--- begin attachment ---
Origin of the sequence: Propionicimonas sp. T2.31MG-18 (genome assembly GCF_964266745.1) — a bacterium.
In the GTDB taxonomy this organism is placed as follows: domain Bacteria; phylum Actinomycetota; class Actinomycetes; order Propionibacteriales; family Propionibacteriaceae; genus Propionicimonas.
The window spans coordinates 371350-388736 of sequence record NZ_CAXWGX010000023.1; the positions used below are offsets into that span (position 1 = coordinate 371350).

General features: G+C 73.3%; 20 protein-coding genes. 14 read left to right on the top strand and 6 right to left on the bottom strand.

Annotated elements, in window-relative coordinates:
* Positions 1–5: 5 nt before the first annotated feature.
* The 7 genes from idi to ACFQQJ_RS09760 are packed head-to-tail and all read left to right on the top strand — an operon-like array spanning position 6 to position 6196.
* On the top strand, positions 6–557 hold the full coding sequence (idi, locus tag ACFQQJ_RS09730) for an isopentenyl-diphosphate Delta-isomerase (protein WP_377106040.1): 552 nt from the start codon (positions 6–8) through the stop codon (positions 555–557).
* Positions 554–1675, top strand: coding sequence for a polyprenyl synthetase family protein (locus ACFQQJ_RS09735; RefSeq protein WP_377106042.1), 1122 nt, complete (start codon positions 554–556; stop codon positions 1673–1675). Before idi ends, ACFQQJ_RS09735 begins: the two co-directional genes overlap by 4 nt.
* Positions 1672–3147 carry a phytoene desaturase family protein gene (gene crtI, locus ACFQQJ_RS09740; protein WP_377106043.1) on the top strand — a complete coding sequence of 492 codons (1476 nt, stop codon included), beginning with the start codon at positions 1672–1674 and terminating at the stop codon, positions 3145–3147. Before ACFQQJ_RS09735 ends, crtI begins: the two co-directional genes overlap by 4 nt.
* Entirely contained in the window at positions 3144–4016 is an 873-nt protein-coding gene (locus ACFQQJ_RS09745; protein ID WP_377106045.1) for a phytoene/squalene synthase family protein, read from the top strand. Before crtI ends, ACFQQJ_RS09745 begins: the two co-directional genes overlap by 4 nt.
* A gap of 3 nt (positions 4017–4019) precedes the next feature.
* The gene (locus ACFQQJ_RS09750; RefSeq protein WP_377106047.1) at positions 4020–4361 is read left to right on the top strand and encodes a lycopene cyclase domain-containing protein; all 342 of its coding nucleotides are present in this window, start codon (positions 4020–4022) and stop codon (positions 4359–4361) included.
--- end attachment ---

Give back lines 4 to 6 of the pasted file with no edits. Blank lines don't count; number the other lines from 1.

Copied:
General features: G+C 73.3%; 20 protein-coding genes. 14 read left to right on the top strand and 6 right to left on the bottom strand.

Annotated elements, in window-relative coordinates:
* Positions 1–5: 5 nt before the first annotated feature.